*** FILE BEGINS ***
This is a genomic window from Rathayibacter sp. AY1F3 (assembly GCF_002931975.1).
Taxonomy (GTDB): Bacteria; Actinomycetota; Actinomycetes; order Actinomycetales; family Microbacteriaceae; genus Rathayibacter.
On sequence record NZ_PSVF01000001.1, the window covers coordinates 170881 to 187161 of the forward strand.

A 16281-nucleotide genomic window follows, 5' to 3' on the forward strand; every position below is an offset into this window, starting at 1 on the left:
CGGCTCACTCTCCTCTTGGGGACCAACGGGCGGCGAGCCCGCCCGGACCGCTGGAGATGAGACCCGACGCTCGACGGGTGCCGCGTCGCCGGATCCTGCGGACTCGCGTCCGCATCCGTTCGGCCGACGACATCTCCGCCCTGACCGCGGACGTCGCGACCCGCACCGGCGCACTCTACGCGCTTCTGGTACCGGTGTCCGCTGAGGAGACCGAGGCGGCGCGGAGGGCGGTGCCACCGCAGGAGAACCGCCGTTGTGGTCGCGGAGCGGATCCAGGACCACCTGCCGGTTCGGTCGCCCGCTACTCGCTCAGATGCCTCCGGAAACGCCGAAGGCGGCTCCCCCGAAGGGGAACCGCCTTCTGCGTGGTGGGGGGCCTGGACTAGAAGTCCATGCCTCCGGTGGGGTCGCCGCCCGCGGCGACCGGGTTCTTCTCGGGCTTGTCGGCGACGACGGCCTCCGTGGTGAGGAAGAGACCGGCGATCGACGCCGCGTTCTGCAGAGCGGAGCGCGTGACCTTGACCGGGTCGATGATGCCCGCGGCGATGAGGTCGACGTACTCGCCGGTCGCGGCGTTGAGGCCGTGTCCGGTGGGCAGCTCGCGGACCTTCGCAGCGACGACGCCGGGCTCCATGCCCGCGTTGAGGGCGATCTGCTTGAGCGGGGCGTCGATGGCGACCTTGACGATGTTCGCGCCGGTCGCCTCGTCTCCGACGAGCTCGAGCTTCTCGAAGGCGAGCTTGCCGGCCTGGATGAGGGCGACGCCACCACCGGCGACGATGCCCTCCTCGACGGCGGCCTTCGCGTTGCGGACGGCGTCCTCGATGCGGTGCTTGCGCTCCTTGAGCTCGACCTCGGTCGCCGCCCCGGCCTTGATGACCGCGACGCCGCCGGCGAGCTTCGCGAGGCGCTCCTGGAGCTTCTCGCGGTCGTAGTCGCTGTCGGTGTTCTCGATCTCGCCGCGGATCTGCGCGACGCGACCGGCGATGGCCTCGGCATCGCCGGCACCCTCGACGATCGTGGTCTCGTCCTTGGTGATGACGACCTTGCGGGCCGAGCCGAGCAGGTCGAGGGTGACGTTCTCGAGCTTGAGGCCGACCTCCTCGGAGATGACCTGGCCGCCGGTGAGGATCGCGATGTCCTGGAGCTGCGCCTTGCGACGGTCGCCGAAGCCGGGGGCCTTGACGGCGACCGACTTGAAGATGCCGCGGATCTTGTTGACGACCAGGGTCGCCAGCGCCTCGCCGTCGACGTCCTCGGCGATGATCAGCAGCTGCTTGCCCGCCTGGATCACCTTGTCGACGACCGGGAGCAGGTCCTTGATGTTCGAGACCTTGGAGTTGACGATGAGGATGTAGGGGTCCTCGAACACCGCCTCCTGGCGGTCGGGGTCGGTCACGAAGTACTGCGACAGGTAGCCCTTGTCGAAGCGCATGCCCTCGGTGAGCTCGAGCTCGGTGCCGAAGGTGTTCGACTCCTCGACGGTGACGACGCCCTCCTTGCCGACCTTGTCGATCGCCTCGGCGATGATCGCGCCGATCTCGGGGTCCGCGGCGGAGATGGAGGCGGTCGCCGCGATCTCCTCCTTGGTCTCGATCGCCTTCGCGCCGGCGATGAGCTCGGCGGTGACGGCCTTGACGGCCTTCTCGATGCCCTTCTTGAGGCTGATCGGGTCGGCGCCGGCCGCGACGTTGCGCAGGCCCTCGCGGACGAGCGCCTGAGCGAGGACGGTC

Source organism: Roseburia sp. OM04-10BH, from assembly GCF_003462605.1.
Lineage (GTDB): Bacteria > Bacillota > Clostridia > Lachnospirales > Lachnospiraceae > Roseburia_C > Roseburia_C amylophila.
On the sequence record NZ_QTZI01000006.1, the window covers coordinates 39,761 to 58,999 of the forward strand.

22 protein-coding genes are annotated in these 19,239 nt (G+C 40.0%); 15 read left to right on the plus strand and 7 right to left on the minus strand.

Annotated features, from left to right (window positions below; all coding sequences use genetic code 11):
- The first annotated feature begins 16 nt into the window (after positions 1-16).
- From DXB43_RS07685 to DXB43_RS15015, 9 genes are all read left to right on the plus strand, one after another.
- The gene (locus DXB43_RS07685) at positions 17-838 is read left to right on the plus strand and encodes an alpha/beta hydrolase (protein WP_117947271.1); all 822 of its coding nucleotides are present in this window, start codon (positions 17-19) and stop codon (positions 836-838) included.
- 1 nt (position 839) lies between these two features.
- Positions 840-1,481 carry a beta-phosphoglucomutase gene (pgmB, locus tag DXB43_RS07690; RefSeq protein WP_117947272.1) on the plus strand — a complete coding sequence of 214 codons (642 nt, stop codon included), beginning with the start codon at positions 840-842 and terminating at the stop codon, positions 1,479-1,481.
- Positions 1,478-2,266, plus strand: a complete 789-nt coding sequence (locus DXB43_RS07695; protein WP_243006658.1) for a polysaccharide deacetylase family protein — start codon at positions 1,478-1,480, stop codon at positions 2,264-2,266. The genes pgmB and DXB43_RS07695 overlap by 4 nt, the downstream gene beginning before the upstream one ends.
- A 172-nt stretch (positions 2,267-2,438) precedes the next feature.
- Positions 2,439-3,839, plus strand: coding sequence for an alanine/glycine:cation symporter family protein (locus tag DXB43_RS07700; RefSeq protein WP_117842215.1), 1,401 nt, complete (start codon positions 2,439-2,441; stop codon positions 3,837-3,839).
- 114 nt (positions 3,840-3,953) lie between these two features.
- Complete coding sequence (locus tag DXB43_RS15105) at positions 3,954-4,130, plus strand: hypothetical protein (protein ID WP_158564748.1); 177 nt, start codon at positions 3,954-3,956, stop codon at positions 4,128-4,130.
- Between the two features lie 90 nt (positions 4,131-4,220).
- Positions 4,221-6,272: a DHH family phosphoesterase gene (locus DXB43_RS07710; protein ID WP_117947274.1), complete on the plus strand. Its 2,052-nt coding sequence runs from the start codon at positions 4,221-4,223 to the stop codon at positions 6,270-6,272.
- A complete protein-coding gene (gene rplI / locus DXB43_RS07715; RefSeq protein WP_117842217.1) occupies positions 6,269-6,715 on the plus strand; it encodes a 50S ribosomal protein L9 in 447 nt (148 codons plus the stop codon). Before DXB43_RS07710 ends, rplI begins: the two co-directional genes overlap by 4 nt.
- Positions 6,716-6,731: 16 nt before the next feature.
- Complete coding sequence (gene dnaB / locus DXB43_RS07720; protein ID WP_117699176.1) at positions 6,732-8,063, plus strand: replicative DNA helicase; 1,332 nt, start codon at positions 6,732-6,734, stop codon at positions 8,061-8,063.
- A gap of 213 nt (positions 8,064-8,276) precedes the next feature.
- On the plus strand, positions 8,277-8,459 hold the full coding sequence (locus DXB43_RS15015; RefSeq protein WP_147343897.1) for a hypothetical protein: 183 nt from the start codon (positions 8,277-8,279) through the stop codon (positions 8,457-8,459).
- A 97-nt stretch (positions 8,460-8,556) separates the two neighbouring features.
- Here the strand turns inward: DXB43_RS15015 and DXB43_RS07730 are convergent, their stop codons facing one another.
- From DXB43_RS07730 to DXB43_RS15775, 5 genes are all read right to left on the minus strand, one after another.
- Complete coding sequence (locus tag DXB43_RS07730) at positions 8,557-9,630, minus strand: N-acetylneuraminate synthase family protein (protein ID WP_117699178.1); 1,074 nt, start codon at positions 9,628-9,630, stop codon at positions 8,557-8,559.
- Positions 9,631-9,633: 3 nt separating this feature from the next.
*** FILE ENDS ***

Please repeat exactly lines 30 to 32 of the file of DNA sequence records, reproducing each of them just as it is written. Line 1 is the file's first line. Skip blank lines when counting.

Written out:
- From DXB43_RS07730 to DXB43_RS15775, 5 genes are all read right to left on the minus strand, one after another.
- Complete coding sequence (locus tag DXB43_RS07730) at positions 8,557-9,630, minus strand: N-acetylneuraminate synthase family protein (protein ID WP_117699178.1); 1,074 nt, start codon at positions 9,628-9,630, stop codon at positions 8,557-8,559.
- Positions 9,631-9,633: 3 nt separating this feature from the next.